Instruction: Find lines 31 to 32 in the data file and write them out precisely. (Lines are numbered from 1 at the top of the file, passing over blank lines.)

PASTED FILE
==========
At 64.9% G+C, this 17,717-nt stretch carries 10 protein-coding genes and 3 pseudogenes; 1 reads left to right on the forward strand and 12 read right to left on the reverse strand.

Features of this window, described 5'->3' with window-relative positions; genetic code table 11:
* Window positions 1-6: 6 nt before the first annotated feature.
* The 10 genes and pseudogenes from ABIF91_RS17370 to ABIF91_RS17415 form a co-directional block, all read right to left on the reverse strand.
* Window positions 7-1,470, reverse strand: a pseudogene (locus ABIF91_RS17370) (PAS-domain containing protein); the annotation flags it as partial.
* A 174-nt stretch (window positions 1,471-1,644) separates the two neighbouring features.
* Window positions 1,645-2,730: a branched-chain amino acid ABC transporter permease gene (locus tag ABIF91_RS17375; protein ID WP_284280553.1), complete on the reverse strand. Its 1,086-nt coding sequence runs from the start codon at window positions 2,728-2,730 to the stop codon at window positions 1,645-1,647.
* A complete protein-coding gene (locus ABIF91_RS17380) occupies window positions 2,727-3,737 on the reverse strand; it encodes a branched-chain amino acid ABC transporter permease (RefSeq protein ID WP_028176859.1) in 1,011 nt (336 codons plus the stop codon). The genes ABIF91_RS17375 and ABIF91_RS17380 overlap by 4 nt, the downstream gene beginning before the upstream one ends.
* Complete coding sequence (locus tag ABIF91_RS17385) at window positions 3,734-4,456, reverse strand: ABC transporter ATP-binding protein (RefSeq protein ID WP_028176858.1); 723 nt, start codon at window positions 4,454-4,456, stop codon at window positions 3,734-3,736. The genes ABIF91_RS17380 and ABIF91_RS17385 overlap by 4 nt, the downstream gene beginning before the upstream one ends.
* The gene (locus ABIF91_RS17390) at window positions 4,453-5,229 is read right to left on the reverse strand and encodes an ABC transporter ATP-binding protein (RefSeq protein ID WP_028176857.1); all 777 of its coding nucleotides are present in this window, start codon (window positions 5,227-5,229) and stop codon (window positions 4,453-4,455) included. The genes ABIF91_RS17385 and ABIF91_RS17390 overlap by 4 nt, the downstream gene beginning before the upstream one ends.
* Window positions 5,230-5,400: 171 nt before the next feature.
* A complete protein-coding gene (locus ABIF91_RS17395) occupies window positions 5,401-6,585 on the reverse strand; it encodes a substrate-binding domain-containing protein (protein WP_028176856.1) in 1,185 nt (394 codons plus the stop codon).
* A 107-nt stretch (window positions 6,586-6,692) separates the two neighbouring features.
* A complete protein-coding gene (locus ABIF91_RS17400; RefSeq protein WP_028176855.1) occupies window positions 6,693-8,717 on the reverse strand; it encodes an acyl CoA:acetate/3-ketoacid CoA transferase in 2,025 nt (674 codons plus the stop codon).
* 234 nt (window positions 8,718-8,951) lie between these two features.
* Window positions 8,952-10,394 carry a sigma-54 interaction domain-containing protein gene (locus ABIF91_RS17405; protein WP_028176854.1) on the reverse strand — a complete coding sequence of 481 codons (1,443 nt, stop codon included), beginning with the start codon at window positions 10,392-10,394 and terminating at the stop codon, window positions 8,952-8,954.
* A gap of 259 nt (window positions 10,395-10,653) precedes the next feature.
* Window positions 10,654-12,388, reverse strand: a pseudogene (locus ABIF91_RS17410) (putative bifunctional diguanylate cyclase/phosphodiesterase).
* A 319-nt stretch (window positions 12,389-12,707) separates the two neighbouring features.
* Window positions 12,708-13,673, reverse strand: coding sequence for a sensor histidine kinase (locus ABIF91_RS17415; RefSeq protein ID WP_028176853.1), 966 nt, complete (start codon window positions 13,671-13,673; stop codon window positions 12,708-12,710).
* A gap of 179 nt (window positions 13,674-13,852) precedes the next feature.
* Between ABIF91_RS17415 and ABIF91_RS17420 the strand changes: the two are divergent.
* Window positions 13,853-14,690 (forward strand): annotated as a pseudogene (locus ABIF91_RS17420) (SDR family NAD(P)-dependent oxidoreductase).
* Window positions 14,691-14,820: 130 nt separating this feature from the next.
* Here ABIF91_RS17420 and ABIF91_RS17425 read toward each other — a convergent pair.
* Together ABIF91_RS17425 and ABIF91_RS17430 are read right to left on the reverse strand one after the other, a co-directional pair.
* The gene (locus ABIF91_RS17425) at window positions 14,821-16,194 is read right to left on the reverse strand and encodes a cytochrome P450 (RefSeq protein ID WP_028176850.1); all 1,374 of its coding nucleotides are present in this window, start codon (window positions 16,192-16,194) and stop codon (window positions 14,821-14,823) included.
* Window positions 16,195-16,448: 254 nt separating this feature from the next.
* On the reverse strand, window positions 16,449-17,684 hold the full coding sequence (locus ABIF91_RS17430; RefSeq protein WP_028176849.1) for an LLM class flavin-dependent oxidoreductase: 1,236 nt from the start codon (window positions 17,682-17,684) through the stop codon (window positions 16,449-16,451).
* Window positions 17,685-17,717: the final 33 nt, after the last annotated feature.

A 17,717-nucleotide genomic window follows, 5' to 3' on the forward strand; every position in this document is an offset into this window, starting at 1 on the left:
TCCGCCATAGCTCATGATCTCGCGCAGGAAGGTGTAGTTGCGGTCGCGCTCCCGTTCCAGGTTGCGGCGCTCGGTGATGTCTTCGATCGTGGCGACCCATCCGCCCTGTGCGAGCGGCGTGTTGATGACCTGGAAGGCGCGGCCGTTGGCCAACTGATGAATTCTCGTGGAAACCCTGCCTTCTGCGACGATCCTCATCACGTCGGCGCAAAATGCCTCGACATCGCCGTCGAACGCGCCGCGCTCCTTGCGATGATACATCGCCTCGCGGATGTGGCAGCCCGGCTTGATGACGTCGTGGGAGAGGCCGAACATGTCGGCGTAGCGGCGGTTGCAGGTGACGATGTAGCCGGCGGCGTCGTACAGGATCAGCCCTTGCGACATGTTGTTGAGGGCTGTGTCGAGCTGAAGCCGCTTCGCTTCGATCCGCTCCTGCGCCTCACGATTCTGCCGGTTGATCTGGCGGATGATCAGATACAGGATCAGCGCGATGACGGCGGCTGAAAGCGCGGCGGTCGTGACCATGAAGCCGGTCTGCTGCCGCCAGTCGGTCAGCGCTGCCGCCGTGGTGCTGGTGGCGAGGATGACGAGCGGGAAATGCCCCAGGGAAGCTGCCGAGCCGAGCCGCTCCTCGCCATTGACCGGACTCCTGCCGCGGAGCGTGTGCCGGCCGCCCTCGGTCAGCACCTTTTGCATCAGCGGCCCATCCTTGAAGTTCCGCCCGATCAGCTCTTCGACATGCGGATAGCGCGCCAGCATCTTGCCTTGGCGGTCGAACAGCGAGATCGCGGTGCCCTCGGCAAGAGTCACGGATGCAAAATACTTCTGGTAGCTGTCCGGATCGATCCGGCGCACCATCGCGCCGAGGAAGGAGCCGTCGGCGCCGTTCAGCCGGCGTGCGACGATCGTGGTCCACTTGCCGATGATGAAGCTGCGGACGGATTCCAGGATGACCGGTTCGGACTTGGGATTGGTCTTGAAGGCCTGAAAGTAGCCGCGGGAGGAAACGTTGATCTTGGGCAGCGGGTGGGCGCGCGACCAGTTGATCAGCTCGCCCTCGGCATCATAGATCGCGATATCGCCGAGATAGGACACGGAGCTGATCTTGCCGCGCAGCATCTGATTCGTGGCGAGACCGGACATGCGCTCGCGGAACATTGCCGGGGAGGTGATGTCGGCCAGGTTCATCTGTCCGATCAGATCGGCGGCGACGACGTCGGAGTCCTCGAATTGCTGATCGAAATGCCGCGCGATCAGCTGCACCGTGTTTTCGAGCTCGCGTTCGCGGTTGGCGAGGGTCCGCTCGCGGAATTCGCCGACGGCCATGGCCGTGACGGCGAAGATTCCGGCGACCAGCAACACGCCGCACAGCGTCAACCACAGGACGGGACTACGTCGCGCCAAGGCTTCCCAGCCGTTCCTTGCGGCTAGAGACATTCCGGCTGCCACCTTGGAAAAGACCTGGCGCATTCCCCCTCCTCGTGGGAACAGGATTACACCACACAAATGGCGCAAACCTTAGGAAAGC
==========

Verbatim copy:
A 17,717-nucleotide genomic window follows, 5' to 3' on the forward strand; every position in this document is an offset into this window, starting at 1 on the left:
TCCGCCATAGCTCATGATCTCGCGCAGGAAGGTGTAGTTGCGGTCGCGCTCCCGTTCCAGGTTGCGGCGCTCGGTGATGTCTTCGATCGTGGCGACCCATCCGCCCTGTGCGAGCGGCGTGTTGATGACCTGGAAGGCGCGGCCGTTGGCCAACTGATGAATTCTCGTGGAAACCCTGCCTTCTGCGACGATCCTCATCACGTCGGCGCAAAATGCCTCGACATCGCCGTCGAACGCGCCGCGCTCCTTGCGATGATACATCGCCTCGCGGATGTGGCAGCCCGGCTTGATGACGTCGTGGGAGAGGCCGAACATGTCGGCGTAGCGGCGGTTGCAGGTGACGATGTAGCCGGCGGCGTCGTACAGGATCAGCCCTTGCGACATGTTGTTGAGGGCTGTGTCGAGCTGAAGCCGCTTCGCTTCGATCCGCTCCTGCGCCTCACGATTCTGCCGGTTGATCTGGCGGATGATCAGATACAGGATCAGCGCGATGACGGCGGCTGAAAGCGCGGCGGTCGTGACCATGAAGCCGGTCTGCTGCCGCCAGTCGGTCAGCGCTGCCGCCGTGGTGCTGGTGGCGAGGATGACGAGCGGGAAATGCCCCAGGGAAGCTGCCGAGCCGAGCCGCTCCTCGCCATTGACCGGACTCCTGCCGCGGAGCGTGTGCCGGCCGCCCTCGGTCAGCACCTTTTGCATCAGCGGCCCATCCTTGAAGTTCCGCCCGATCAGCTCTTCGACATGCGGATAGCGCGCCAGCATCTTGCCTTGGCGGTCGAACAGCGAGATCGCGGTGCCCTCGGCAAGAGTCACGGATGCAAAATACTTCTGGTAGCTGTCCGGATCGATCCGGCGCACCATCGCGCCGAGGAAGGAGCCGTCGGCGCCGTTCAGCCGGCGTGCGACGATCGTGGTCCACTTGCCGATGATGAAGCTGCGGACGGATTCCAGGATGACCGGTTCGGACTTGGGATTGGTCTTGAAGGCCTGAAAGTAGCCGCGGGAGGAAACGTTGATCTTGGGCAGCGGGTGGGCGCGCGACCAGTTGATCAGCTCGCCCTCGGCATCATAGATCGCGATATCGCCGAGATAGGACACGGAGCTGATCTTGCCGCGCAGCATCTGATTCGTGGCGAGACCGGACATGCGCTCGCGGAACATTGCCGGGGAGGTGATGTCGGCCAGGTTCATCTGTCCGATCAGATCGGCGGCGACGACGTCGGAGTCCTCGAATTGCTGATCGAAATGCCGCGCGATCAGCTGCACCGTGTTTTCGAGCTCGCGTTCGCGGTTGGCGAGGGTCCGCTCGCGGAATTCGCCGACGGCCATGGCCGTGACGGCGAAGATTCCGGCGACCAGCAACACGCCGCACAGCGTCAACCACAGGACGGGACTACGTCGCGCCAAGGCTTCCCAGCCGTTCCTTGCGGCTAGAGACATTCCGGCTGCCACCTTGGAAAAGACCTGGCGCATTCCCCCTCCTCGTGGGAACAGGATTACACCACACAAATGGCGCAAACCTTAGGAAAGC